Charlie is supposed to engineer her escape from an impenetrable prison and see her to the U.S. and freedom. She is in an extremely compromised physical condition and is heavily guarded. Getting her out would take a lot of skill and planning along with a dose of good luck. The Russians want her information badly and have the advantage of Putin’s extensive “Big Brother” network of cameras. Fortunately, Charlie has support from his handlers with assets all over Europe and a huge bank account that gives him leverage with a former Russian agent.

There are so many intricate steps in achieving the various goals along the way. Not everything goes smoothly so a lot of improvisation is required. Hideous weather both hinders and helps. Disguises and unusual means of transportation are called into play. I guarantee this book is a page turner that will keep you reading way past “lights out.”

I would like to extend my thanks to NetGalley and to Thomas & Mercer for giving me the opportunity to read this book in exchange for an honest review.

Rating: 5/5

Category: General Fiction (Adult), Mystery & Thriller (Spy)

Notes: #2 in The Charles Jenkins Series, but I read it as a standalone with no problems understanding or enjoying it.

Publication: September 22, 2020—Thomas & Mercer

Memorable Lines:

His anger spiked; he couldn’t believe the agency that had allowed him to be tried for espionage now had the audacity to seek his help.

You Americans are too impatient. It is your consumerism. You want everything now. This minute. You must learn Russian patience. We must take the first step before we take the second.”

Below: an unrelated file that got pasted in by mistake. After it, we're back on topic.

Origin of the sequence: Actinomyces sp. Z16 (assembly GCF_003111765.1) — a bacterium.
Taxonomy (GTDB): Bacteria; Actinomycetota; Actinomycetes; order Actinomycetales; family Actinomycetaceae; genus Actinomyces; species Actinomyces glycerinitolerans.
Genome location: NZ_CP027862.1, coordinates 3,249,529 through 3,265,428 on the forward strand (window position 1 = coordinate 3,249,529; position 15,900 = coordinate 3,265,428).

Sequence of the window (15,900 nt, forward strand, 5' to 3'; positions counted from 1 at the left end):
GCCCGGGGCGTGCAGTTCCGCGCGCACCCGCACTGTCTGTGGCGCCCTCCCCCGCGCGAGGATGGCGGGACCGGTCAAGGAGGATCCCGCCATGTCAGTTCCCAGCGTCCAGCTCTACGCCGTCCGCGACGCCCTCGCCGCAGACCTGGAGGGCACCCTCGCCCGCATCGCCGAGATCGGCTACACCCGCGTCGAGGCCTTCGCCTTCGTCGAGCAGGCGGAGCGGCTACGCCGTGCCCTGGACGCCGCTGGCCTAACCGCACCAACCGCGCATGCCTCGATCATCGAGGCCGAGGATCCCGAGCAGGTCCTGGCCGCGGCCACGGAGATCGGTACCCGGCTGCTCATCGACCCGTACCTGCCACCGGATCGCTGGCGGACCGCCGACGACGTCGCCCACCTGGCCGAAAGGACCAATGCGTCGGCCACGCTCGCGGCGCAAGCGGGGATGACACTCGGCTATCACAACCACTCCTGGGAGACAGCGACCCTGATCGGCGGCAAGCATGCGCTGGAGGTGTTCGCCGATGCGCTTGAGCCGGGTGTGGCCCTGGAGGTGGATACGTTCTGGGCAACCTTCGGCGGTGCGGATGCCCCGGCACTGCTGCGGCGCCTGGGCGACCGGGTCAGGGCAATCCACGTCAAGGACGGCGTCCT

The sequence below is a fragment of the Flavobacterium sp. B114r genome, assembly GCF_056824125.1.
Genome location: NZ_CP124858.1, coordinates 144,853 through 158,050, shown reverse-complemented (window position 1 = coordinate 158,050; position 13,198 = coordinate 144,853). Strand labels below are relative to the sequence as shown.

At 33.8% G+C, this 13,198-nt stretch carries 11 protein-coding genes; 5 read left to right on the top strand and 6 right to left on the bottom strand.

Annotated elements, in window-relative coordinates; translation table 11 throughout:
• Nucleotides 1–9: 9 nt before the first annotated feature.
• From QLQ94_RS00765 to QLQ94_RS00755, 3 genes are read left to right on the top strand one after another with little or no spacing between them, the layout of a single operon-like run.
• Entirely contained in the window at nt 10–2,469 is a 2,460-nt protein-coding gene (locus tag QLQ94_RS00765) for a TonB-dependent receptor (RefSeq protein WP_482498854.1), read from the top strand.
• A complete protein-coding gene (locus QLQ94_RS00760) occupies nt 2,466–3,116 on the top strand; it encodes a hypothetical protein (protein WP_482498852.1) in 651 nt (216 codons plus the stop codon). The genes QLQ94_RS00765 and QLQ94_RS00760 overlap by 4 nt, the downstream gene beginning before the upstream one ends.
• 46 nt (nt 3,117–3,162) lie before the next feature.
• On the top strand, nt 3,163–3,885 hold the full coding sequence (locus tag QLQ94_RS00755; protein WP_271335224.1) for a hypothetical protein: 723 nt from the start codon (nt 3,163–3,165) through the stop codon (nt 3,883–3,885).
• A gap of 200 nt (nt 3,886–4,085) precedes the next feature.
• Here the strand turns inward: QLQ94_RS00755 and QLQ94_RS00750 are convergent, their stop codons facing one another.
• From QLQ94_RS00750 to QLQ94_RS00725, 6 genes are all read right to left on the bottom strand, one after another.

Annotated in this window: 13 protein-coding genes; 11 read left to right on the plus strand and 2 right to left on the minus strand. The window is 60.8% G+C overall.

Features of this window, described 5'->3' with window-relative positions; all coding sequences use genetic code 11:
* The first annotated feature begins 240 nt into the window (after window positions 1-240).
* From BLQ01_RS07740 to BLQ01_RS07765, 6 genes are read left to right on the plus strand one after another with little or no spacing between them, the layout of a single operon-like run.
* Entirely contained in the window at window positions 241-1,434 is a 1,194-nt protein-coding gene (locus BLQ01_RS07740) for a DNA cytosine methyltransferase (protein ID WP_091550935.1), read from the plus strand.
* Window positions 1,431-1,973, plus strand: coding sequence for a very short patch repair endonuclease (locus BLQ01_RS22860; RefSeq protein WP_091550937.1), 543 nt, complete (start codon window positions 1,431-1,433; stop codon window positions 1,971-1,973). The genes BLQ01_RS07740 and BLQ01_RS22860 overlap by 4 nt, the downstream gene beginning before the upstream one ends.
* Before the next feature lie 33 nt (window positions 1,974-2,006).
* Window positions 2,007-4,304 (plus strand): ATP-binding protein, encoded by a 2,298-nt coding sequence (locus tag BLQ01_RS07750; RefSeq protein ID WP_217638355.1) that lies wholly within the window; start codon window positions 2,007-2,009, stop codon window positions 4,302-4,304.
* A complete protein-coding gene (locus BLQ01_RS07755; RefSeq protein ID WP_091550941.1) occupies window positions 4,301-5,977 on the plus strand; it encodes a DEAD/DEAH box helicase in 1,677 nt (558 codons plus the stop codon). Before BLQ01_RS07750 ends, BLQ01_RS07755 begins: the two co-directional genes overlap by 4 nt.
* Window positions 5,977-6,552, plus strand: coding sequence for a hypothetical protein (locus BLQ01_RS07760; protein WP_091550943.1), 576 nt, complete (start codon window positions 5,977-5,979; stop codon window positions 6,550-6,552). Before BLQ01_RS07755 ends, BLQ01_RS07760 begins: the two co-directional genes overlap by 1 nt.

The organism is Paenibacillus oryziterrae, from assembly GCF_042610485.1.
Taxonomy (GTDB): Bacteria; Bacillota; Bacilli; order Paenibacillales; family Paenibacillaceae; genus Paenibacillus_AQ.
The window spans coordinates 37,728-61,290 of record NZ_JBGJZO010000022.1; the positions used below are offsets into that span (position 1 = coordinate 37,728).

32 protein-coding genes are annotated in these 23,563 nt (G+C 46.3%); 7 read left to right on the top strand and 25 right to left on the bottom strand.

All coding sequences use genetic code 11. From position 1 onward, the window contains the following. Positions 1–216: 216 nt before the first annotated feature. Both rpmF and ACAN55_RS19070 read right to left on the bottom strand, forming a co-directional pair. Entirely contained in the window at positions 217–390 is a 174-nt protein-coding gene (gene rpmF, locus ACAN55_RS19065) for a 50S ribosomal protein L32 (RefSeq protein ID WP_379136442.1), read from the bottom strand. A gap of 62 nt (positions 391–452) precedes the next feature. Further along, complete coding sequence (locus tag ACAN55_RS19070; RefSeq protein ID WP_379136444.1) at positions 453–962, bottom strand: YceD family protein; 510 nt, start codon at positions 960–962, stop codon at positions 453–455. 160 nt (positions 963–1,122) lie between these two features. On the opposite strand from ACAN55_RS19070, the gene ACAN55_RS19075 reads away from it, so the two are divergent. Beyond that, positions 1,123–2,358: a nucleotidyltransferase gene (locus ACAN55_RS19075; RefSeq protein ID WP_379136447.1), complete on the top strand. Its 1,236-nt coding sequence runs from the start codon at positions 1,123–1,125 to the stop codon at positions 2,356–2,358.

Viktor Federov knew well that Big Brother had returned to Russia, though the method of spying—once Russians reporting on fellow Russians—now employed computer technology cameras, and cell phones.

Murder in the Bayou Boneyard–town of Pelican tries to attract tourists

Murder in the Bayou Boneyard

by Ellen Byron

Although I do not usually favor Halloween themed mysteries, I had a good time with Murder in the Bayou Boneyard. Obviously set in Louisiana, Ellen Byron’s series takes the reader to the Crozat Plantation where the family works together to maintain their property by running a B & B.

A lot is going on in the little town of Pelican as the B & B’s in the area try to attract tourists with Pelican’s Spooky Past packages including a special mystery play, themed edible treats, crafts, and spa specials. Hopefully this will counteract the efforts of Gavin Grody who is buying up affordable housing and using them as tourist rentals.